Glioblastoma multiforme (GBM) is the most aggressive type characterized by relapse and resistance even with the combination of radio- and chemotherapy. The presence of glioma stem cells (GSCs) has been shown to contribute to tumorigenesis, recurrence and treatment resistance. Particularly, CD133-positive glioma cells have been shown to represent the subpopulation that confers glioma radioresistance and suggested to be the source of tumor recurrence after radiation. Thus, a better understanding and the development of agents which target GSCs could potentially lead to a significant improvement in treating GBM patients. Here, we demonstrated that GRP78 (an antistress protein) was highly expressed in GBM cells along with β-catenin and Notch and correlated to the development of GSCs. CD133+ GSCs exhibited enhanced migration/invasion and self-renewal abilities. When GRP78 was silenced, GSC properties were suppressed and the sensitivity towards irradiation increased. In addition, the level of microRNA 205 appeared to be negatively associated with GRP78 expression. Our previous study indicated that pterostilbene (PT) possessed anticancer stem cell properties in hepatocellular carcinoma. Thus, we examined whether PT is also effective against GSCs. We found that PT-treated GSCs exhibited suppressed self-renewal and irradiation-resistant abilities. PT-mediated effects were associated with an increase of miR-205. Finally, we showed that PT treatment suppressed tumorigenesis in GSC xenograft mice. In conclusion, we provided evidence that GRP78/miR-205 axis played an important role in GSC maintenance and irradiation resistance. PT treatment suppressed GSC development via negatively modulating GRP78 signaling. PT may be considered for combined therapeutic agent to enhance irradiation efficacy in GBM patients.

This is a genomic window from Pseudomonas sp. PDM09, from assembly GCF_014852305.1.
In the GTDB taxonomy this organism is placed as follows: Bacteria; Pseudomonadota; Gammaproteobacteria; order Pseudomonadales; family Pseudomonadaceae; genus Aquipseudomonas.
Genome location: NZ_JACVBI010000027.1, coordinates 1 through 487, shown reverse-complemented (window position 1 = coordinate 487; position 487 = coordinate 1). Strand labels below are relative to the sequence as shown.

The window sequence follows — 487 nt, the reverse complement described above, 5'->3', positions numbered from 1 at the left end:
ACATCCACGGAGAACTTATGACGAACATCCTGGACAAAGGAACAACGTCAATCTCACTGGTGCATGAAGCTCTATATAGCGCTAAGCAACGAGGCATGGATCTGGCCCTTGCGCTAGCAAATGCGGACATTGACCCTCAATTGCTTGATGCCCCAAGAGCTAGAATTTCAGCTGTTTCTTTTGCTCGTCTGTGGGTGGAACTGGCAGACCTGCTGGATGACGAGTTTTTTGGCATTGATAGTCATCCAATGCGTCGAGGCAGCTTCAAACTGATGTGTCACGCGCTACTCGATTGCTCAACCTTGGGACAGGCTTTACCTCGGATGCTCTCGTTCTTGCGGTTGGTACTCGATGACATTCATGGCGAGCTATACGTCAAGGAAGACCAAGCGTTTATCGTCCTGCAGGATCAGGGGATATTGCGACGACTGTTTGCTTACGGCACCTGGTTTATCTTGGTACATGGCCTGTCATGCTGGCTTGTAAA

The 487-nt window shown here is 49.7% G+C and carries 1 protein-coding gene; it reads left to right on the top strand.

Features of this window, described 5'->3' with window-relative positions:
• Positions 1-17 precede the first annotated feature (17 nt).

ASJC Scopus subject areas
- Clinical Biochemistry
- Molecular Biology
- Endocrinology, Diabetes and Metabolism
- Nutrition and Dietetics